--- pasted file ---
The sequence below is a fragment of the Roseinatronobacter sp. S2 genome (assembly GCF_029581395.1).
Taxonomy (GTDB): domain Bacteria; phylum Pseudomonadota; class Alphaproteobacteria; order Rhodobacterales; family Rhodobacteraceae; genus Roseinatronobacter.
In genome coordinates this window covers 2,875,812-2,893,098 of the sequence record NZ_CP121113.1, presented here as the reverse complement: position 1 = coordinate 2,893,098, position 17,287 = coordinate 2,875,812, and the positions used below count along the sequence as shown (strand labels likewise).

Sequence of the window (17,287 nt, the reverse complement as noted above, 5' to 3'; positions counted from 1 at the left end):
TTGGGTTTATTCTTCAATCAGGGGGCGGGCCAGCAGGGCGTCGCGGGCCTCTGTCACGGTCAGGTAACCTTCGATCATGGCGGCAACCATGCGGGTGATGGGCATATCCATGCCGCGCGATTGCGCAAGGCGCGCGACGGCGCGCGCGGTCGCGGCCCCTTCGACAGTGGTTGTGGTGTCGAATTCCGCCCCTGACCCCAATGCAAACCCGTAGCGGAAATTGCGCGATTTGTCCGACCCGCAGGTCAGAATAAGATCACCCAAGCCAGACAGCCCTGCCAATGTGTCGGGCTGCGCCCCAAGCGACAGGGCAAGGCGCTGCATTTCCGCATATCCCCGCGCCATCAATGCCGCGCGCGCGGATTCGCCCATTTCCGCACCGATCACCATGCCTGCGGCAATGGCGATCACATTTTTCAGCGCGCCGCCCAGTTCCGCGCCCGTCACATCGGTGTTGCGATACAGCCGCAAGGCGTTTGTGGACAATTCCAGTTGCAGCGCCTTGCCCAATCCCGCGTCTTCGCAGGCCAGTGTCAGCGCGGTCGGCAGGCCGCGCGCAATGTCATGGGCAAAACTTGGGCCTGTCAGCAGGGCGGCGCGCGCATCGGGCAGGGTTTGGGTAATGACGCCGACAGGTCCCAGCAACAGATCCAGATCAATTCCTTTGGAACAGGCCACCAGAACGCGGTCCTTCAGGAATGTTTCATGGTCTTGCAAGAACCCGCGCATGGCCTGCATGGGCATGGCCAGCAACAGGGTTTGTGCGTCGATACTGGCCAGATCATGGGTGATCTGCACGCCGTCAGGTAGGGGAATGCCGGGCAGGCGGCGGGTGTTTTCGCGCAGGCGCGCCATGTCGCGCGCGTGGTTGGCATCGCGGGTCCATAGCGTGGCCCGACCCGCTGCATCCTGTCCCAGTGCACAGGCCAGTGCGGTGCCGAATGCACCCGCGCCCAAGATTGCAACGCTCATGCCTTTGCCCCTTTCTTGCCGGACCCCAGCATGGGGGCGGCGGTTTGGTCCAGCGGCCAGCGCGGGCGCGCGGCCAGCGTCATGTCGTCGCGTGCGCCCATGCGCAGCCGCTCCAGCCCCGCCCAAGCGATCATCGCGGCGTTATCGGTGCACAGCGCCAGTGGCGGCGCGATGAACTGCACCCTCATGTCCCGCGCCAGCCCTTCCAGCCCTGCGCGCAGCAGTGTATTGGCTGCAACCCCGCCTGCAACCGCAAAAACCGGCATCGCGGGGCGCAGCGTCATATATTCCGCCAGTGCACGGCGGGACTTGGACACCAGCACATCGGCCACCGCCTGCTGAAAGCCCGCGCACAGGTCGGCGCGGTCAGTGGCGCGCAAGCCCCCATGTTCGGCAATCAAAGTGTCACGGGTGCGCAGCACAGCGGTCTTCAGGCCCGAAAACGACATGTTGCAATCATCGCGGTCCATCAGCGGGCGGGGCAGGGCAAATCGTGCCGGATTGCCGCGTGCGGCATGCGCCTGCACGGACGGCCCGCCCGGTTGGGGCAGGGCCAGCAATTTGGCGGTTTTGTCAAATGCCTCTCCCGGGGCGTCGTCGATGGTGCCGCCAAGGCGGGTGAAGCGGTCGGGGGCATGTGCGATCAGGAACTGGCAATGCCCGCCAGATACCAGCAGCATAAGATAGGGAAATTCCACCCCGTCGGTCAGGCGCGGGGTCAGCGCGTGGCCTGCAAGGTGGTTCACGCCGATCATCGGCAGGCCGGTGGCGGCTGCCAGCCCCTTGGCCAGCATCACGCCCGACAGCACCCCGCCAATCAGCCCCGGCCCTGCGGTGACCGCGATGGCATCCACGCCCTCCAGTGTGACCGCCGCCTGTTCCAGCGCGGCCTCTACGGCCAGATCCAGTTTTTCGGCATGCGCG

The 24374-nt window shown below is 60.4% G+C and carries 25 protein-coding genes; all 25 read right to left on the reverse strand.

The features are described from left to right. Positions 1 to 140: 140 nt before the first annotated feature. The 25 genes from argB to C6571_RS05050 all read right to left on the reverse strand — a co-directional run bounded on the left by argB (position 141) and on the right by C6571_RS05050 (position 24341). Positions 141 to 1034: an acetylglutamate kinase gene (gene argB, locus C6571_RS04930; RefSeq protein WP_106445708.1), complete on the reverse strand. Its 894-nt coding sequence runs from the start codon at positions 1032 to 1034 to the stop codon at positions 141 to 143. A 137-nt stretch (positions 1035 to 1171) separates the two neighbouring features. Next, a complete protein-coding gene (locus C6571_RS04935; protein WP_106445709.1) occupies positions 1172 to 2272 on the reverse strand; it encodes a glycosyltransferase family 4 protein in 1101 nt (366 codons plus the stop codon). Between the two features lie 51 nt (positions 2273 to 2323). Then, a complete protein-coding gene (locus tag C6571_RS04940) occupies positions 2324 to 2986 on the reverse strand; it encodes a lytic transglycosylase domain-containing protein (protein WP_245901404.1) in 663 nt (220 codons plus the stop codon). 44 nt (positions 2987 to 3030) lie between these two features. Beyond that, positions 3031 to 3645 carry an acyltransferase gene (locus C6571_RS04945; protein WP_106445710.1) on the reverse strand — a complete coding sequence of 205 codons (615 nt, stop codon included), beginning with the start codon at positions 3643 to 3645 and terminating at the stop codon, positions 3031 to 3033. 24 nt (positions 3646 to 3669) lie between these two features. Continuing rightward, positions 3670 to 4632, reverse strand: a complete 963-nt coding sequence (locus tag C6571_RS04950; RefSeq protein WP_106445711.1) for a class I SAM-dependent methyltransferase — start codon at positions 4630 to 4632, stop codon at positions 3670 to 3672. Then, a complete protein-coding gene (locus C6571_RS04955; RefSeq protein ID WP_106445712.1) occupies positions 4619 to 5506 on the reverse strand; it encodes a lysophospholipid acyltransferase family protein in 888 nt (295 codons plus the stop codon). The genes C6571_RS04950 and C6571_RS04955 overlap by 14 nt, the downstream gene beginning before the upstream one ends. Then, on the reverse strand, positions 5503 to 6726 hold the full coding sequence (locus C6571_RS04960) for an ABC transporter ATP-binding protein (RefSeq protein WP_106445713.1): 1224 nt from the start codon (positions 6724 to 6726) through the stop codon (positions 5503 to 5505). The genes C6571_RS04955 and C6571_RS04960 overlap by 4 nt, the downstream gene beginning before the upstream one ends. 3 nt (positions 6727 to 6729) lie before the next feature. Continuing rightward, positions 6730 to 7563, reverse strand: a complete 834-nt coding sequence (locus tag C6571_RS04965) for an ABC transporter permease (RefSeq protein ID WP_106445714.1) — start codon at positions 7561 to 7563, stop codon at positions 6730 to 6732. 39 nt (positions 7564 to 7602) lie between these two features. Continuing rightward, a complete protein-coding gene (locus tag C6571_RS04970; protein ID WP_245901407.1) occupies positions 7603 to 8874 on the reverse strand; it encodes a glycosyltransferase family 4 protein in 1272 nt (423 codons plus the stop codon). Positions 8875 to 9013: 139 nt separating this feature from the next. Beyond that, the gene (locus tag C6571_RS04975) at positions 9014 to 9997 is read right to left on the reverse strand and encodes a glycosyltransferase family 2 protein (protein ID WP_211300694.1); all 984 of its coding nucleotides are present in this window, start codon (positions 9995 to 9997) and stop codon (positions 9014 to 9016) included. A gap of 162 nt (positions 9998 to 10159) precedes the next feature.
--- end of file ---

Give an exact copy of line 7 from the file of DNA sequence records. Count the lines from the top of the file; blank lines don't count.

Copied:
The features are described from left to right. Positions 1 to 140: 140 nt before the first annotated feature. The 25 genes from argB to C6571_RS05050 all read right to left on the reverse strand — a co-directional run bounded on the left by argB (position 141) and on the right by C6571_RS05050 (position 24341). Positions 141 to 1034: an acetylglutamate kinase gene (gene argB, locus C6571_RS04930; RefSeq protein WP_106445708.1), complete on the reverse strand. Its 894-nt coding sequence runs from the start codon at positions 1032 to 1034 to the stop codon at positions 141 to 143. A 137-nt stretch (positions 1035 to 1171) separates the two neighbouring features. Next, a complete protein-coding gene (locus C6571_RS04935; protein WP_106445709.1) occupies positions 1172 to 2272 on the reverse strand; it encodes a glycosyltransferase family 4 protein in 1101 nt (366 codons plus the stop codon). Between the two features lie 51 nt (positions 2273 to 2323). Then, a complete protein-coding gene (locus tag C6571_RS04940) occupies positions 2324 to 2986 on the reverse strand; it encodes a lytic transglycosylase domain-containing protein (protein WP_245901404.1) in 663 nt (220 codons plus the stop codon). 44 nt (positions 2987 to 3030) lie between these two features. Beyond that, positions 3031 to 3645 carry an acyltransferase gene (locus C6571_RS04945; protein WP_106445710.1) on the reverse strand — a complete coding sequence of 205 codons (615 nt, stop codon included), beginning with the start codon at positions 3643 to 3645 and terminating at the stop codon, positions 3031 to 3033. 24 nt (positions 3646 to 3669) lie between these two features. Continuing rightward, positions 3670 to 4632, reverse strand: a complete 963-nt coding sequence (locus tag C6571_RS04950; RefSeq protein WP_106445711.1) for a class I SAM-dependent methyltransferase — start codon at positions 4630 to 4632, stop codon at positions 3670 to 3672. Then, a complete protein-coding gene (locus C6571_RS04955; RefSeq protein ID WP_106445712.1) occupies positions 4619 to 5506 on the reverse strand; it encodes a lysophospholipid acyltransferase family protein in 888 nt (295 codons plus the stop codon). The genes C6571_RS04950 and C6571_RS04955 overlap by 14 nt, the downstream gene beginning before the upstream one ends. Then, on the reverse strand, positions 5503 to 6726 hold the full coding sequence (locus C6571_RS04960) for an ABC transporter ATP-binding protein (RefSeq protein WP_106445713.1): 1224 nt from the start codon (positions 6724 to 6726) through the stop codon (positions 5503 to 5505). The genes C6571_RS04955 and C6571_RS04960 overlap by 4 nt, the downstream gene beginning before the upstream one ends. 3 nt (positions 6727 to 6729) lie before the next feature. Continuing rightward, positions 6730 to 7563, reverse strand: a complete 834-nt coding sequence (locus tag C6571_RS04965) for an ABC transporter permease (RefSeq protein ID WP_106445714.1) — start codon at positions 7561 to 7563, stop codon at positions 6730 to 6732. 39 nt (positions 7564 to 7602) lie between these two features. Continuing rightward, a complete protein-coding gene (locus tag C6571_RS04970; protein ID WP_245901407.1) occupies positions 7603 to 8874 on the reverse strand; it encodes a glycosyltransferase family 4 protein in 1272 nt (423 codons plus the stop codon). Positions 8875 to 9013: 139 nt separating this feature from the next. Beyond that, the gene (locus tag C6571_RS04975) at positions 9014 to 9997 is read right to left on the reverse strand and encodes a glycosyltransferase family 2 protein (protein ID WP_211300694.1); all 984 of its coding nucleotides are present in this window, start codon (positions 9995 to 9997) and stop codon (positions 9014 to 9016) included. A gap of 162 nt (positions 9998 to 10159) precedes the next feature.